MCAS Futenma firefighters conduct the Physical Abilities Test

U.S. Marine Corps photo by Lance Cpl. Jonathan Beauchamp
U.S. Marine Corps photo by Lance Cpl. Jonathan Beauchamp

MCAS Futenma firefighters conduct the Physical Abilities Test

by Lance Cpl. Jonathan Beauchamp
Marine Corps Installations Pacific

MARINE CORPS AIR STATION FUTENMA, OKINAWA, Japan –U.S. Marines with Expeditionary Firefighter and Rescue, Headquarters and Headquarters Squadron, Marine Corps Air Station Futenma, Marine Corps Installations Pacific, conducted the Firefighters Physical Abilities Test on May 5.

The test was originally created at Marine Corps Air Station New River in hopes to have the test be a qualifying factor to enter and maintain the EFR military occupation specialty. Since then, the test has been conducted by MCAS Futenma EFR three times.

“The firefighter physical ability test is a measurement of how effective a Marine is while performing 10 tasks over a set period. During the test, Marines start from a strategy point and carry several heavy objects to an advancing point with a charged water line,” said U.S. Marine Corps Sgt. Terrence Moran, a systems chief operator with H&HS, MCAS Futenma, MCIPAC.

The test is intended to establish a baseline for the proficiency and capabilities of each individual firefighter. The service members prepare for the test by tailoring their physical training to cardiovascular endurance and strength training.

EFR has the capabilities to respond to both aircraft and structural emergencies, according to Chief Warrant Officer Ethan Kingsbury, the fire chief with EFR, H&HS, MCAS Futenma. The Marines are responsible for any aircraft-related emergency, he explained. With H&HS being trained to respond to structural emergencies, they often work with other MCIPAC fire departments by offering personnel and equipment when needed, stated Kingsbury.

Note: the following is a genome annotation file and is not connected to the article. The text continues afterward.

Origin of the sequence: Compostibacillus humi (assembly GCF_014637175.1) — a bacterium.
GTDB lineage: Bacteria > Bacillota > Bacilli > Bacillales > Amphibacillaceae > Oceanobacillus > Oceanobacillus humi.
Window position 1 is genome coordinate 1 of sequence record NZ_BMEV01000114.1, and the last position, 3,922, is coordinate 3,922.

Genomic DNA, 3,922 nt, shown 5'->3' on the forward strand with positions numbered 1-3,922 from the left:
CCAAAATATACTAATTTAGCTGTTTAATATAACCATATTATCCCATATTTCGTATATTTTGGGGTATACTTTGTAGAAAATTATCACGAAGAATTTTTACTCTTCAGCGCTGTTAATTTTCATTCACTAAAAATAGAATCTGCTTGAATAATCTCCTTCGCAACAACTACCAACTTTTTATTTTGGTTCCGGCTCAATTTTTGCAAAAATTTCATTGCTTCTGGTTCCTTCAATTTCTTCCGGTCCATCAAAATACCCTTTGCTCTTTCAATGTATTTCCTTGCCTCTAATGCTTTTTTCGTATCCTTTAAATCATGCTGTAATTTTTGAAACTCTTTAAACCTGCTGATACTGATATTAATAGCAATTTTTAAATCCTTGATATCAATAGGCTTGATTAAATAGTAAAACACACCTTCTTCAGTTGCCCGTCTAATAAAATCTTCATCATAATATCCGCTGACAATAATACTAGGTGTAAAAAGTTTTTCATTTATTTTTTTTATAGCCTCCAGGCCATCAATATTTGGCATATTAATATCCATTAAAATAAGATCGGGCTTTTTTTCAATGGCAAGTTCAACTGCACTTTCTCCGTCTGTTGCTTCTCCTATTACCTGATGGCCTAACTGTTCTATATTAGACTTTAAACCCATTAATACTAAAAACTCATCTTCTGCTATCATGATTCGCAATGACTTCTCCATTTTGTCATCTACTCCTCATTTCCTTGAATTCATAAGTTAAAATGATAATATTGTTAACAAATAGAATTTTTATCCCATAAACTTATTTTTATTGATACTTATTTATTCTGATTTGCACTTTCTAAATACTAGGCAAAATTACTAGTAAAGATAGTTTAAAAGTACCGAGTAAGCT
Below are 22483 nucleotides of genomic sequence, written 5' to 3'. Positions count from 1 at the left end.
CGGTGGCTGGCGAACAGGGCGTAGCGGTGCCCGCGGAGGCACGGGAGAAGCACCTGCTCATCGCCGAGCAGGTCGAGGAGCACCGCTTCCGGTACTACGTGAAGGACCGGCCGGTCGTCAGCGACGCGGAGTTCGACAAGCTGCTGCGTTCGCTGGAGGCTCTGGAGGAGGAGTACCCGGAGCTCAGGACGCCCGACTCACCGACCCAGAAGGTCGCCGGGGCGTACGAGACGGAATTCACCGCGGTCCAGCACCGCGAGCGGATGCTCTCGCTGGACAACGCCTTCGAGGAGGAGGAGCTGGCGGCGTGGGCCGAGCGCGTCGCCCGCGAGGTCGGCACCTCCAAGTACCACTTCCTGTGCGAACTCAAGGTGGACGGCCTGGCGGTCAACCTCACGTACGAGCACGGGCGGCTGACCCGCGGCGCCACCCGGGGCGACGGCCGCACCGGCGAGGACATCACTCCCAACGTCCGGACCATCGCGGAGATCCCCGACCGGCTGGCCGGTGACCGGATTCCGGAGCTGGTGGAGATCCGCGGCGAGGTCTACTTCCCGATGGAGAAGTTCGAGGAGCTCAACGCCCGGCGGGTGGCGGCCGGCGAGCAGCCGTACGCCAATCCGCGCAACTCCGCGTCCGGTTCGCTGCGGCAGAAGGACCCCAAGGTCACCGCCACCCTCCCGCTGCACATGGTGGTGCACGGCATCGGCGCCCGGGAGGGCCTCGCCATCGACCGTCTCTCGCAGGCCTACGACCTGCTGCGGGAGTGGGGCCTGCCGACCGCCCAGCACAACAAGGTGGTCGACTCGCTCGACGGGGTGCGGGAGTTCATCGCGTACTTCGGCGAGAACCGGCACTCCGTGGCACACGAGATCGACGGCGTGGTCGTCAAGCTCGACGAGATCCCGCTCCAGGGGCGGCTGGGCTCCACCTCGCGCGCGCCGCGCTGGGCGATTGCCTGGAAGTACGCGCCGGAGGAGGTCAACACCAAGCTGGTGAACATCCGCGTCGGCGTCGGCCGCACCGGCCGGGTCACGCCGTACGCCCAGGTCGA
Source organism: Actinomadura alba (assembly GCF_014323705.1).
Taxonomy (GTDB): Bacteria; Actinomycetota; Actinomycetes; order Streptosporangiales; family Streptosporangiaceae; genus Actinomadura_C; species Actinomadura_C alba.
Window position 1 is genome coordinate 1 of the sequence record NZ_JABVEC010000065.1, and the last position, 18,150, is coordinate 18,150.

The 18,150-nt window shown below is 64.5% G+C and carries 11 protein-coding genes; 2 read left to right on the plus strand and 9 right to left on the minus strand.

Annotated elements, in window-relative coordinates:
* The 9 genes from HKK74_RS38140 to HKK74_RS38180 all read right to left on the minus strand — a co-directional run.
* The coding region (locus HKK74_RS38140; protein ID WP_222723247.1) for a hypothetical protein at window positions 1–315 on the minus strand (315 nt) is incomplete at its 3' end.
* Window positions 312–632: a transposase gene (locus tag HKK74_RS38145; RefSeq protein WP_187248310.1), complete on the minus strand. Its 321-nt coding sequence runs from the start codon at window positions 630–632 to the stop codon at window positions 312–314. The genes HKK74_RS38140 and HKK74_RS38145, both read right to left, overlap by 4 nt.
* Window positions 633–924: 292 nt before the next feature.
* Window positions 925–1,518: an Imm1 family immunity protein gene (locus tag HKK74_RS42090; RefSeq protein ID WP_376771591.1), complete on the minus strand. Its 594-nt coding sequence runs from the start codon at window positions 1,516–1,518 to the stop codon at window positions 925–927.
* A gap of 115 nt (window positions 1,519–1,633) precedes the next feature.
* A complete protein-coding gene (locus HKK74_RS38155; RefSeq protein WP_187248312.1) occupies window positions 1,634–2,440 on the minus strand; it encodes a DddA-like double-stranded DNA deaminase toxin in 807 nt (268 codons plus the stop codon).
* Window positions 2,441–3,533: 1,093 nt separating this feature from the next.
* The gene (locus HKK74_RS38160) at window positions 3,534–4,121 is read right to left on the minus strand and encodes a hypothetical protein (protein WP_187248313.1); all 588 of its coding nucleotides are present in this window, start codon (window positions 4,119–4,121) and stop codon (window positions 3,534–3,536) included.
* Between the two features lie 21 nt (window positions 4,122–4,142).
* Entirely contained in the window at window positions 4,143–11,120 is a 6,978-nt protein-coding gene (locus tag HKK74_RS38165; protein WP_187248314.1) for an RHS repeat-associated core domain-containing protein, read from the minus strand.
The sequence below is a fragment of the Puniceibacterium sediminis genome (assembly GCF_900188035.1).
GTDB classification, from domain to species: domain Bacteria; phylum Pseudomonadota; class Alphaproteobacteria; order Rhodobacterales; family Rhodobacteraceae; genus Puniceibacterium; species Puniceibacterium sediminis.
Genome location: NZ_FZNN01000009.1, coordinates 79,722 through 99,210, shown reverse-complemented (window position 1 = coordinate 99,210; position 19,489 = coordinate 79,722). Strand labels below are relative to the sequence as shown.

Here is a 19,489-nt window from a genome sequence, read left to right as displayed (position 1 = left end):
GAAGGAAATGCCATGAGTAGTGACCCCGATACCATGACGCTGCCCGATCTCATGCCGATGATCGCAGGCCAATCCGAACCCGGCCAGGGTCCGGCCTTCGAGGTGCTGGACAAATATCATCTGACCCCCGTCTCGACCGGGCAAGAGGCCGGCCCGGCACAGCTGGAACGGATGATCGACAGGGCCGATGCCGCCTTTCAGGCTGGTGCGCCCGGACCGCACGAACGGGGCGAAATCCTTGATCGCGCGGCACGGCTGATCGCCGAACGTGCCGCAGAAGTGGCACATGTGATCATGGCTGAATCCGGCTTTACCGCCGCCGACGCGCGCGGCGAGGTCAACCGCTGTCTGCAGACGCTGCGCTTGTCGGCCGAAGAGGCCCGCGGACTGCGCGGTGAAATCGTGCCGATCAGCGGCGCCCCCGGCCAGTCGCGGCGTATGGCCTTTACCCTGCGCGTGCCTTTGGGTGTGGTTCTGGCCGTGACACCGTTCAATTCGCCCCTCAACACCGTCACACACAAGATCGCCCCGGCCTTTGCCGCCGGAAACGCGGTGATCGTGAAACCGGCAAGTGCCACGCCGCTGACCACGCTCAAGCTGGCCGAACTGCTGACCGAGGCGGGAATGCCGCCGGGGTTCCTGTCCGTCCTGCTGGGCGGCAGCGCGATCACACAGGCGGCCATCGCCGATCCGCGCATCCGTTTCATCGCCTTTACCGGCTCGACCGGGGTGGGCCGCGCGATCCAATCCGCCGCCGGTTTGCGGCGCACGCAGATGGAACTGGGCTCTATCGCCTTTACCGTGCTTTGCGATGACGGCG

Approximately 15 Marines and two airmen, 18th Emergency Services, 18th Wing, participated in the test. Each participant was evaluated individually by their leadership.

According to Moran, whichever fire department a Marine is assigned to, confidence and camaraderie are essential. When the Marine conducts this test it highlights their ability to hold his own as part of any team he is assigned.

“I think the PAT can spiritually build up any Marine,” said Kingsbury. “I think that having everyone participate from myself down to the newest Marine, builds camaraderie. I look forward to seeing each and every Marine excel in this training which will lead to mission success.”

Photo caption:

U.S. Marine Corps Cpl. Marcos Pereyra, a rescue equipment operator with Marine Wing Support Squadron 172, Marine Aircraft Group 36, 1st Marine Aircraft Wing, drags a weighted mannequin during a firefighter Physical Ability Test on Marine Corps Air Station Futenma, Okinawa, Japan, May 4, 2022. The firefighters’ Physical Ability Test is a tool used to measure how effective a Marine is while performing multiple tasks over a set period. The test consists of 10 tasks that evaluate cardiovascular and strength performance.

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